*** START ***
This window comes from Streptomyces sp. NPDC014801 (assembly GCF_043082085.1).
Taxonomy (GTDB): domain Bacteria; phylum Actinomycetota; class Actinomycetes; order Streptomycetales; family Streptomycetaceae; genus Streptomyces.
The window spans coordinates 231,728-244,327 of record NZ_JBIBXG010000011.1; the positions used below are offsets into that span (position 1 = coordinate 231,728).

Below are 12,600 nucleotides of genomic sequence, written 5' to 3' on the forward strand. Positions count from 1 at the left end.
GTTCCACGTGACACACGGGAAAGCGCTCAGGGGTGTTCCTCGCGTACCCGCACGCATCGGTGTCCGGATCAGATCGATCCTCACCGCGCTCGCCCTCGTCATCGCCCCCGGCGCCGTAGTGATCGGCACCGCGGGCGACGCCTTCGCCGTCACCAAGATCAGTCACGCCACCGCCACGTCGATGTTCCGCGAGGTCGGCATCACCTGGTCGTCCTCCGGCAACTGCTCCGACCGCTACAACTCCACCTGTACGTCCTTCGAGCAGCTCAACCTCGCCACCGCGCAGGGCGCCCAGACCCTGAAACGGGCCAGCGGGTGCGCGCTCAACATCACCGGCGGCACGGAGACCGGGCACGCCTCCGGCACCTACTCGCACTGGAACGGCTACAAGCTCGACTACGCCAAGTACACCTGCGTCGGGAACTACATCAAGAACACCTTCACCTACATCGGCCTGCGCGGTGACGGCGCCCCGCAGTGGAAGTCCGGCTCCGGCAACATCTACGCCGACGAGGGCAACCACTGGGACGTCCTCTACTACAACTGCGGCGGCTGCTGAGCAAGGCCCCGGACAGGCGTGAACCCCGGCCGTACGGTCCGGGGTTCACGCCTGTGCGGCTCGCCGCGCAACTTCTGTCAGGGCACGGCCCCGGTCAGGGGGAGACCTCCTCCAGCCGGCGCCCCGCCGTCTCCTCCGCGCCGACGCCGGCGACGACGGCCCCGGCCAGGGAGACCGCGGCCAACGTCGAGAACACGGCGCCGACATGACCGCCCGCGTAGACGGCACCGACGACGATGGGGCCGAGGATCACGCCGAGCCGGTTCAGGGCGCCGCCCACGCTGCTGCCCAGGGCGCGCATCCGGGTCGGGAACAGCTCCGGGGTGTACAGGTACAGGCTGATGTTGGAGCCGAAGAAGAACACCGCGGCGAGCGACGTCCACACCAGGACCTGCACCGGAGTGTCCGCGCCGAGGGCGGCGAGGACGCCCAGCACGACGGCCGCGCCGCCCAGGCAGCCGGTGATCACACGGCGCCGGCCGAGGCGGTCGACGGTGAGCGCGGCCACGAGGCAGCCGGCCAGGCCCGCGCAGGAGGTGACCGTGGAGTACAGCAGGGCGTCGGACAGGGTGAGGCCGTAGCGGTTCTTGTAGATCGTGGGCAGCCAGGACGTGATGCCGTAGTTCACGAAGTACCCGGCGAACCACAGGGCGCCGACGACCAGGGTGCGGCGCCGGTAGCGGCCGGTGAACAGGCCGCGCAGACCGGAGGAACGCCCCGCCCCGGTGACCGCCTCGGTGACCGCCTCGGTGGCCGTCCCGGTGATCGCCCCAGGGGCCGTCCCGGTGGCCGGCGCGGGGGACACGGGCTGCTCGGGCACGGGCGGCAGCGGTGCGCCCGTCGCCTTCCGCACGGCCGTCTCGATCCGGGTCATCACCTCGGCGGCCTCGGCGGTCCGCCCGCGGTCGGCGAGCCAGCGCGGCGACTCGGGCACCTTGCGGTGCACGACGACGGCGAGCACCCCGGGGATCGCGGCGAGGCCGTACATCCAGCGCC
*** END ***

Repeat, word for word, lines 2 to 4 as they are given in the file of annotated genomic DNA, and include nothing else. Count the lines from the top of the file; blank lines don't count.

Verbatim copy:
Taxonomy (GTDB): domain Bacteria; phylum Actinomycetota; class Actinomycetes; order Streptomycetales; family Streptomycetaceae; genus Streptomyces.
The window spans coordinates 231,728-244,327 of record NZ_JBIBXG010000011.1; the positions used below are offsets into that span (position 1 = coordinate 231,728).

Below are 12,600 nucleotides of genomic sequence, written 5' to 3' on the forward strand. Positions count from 1 at the left end.